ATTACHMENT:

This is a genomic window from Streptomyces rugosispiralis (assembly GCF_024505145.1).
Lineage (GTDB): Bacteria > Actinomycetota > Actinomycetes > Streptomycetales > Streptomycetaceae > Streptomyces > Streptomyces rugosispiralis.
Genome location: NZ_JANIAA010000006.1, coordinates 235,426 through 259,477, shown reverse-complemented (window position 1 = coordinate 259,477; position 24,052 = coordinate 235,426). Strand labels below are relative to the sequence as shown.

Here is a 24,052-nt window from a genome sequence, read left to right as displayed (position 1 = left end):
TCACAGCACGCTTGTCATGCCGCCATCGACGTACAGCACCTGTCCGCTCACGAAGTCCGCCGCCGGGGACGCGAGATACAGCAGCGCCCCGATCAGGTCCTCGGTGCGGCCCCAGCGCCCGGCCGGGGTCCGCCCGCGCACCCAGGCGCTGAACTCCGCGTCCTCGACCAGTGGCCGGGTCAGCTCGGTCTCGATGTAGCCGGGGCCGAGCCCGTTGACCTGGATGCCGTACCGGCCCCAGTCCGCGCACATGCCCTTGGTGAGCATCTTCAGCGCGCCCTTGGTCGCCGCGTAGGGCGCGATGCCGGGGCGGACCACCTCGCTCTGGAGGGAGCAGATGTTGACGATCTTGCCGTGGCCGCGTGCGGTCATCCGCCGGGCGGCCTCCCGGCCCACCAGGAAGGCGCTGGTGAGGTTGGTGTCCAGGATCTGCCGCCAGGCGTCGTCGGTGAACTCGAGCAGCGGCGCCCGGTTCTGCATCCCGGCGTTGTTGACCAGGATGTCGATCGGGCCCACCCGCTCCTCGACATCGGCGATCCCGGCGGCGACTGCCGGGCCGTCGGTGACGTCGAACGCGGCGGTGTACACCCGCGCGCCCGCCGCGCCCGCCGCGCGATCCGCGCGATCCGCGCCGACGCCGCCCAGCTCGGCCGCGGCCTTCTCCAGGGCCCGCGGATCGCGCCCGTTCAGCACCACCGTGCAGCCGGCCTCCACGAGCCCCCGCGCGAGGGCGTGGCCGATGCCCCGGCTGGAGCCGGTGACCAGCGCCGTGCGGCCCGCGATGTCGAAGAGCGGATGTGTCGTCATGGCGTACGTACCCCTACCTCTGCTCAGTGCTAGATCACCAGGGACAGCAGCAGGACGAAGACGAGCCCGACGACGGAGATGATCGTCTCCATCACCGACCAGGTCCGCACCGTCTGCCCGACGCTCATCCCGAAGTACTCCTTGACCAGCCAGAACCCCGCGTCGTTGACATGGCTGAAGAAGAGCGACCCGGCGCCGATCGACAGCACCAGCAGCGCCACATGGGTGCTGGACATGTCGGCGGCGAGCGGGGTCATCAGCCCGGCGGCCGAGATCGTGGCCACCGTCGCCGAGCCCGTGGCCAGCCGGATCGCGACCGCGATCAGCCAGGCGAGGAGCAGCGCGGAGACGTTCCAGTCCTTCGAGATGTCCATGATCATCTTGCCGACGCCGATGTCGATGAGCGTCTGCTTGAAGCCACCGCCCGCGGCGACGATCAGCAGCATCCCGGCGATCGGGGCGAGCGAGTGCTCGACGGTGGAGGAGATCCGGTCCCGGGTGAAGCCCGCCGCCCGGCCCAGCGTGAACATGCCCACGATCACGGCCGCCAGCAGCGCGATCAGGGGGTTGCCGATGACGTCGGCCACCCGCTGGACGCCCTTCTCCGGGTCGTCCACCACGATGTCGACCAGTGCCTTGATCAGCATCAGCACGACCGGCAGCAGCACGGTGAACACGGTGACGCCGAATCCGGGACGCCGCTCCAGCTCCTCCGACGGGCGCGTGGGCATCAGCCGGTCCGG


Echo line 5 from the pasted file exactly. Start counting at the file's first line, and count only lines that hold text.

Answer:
TCACAGCACGCTTGTCATGCCGCCATCGACGTACAGCACCTGTCCGCTCACGAAGTCCGCCGCCGGGGACGCGAGATACAGCAGCGCCCCGATCAGGTCCTCGGTGCGGCCCCAGCGCCCGGCCGGGGTCCGCCCGCGCACCCAGGCGCTGAACTCCGCGTCCTCGACCAGTGGCCGGGTCAGCTCGGTCTCGATGTAGCCGGGGCCGAGCCCGTTGACCTGGATGCCGTACCGGCCCCAGTCCGCGCACATGCCCTTGGTGAGCATCTTCAGCGCGCCCTTGGTCGCCGCGTAGGGCGCGATGCCGGGGCGGACCACCTCGCTCTGGAGGGAGCAGATGTTGACGATCTTGCCGTGGCCGCGTGCGGTCATCCGCCGGGCGGCCTCCCGGCCCACCAGGAAGGCGCTGGTGAGGTTGGTGTCCAGGATCTGCCGCCAGGCGTCGTCGGTGAACTCGAGCAGCGGCGCCCGGTTCTGCATCCCGGCGTTGTTGACCAGGATGTCGATCGGGCCCACCCGCTCCTCGACATCGGCGATCCCGGCGGCGACTGCCGGGCCGTCGGTGACGTCGAACGCGGCGGTGTACACCCGCGCGCCCGCCGCGCCCGCCGCGCGATCCGCGCGATCCGCGCCGACGCCGCCCAGCTCGGCCGCGGCCTTCTCCAGGGCCCGCGGATCGCGCCCGTTCAGCACCACCGTGCAGCCGGCCTCCACGAGCCCCCGCGCGAGGGCGTGGCCGATGCCCCGGCTGGAGCCGGTGACCAGCGCCGTGCGGCCCGCGATGTCGAAGAGCGGATGTGTCGTCATGGCGTACGTACCCCTACCTCTGCTCAGTGCTAGATCACCAGGGACAGCAGCAGGACGAAGACGAGCCCGACGACGGAGATGATCGTCTCCATCACCGACCAGGTCCGCACCGTCTGCCCGACGCTCATCCCGAAGTACTCCTTGACCAGCCAGAACCCCGCGTCGTTGACATGGCTGAAGAAGAGCGACCCGGCGCCGATCGACAGCACCAGCAGCGCCACATGGGTGCTGGACATGTCGGCGGCGAGCGGGGTCATCAGCCCGGCGGCCGAGATCGTGGCCACCGTCGCCGAGCCCGTGGCCAGCCGGATCGCGACCGCGATCAGCCAGGCGAGGAGCAGCGCGGAGACGTTCCAGTCCTTCGAGATGTCCATGATCATCTTGCCGACGCCGATGTCGATGAGCGTCTGCTTGAAGCCACCGCCCGCGGCGACGATCAGCAGCATCCCGGCGATCGGGGCGAGCGAGTGCTCGACGGTGGAGGAGATCCGGTCCCGGGTGAAGCCCGCCGCCCGGCCCAGCGTGAACATGCCCACGATCACGGCCGCCAGCAGCGCGATCAGGGGGTTGCCGATGACGTCGGCCACCCGCTGGACGCCCTTCTCCGGGTCGTCCACCACGATGTCGACCAGTGCCTTGATCAGCATCAGCACGACCGGCAGCAGCACGGTGAACACGGTGACGCCGAATCCGGGACGCCGCTCCAGCTCCTCCGACGGGCGCGTGGGCATCAGCCGGTCCGG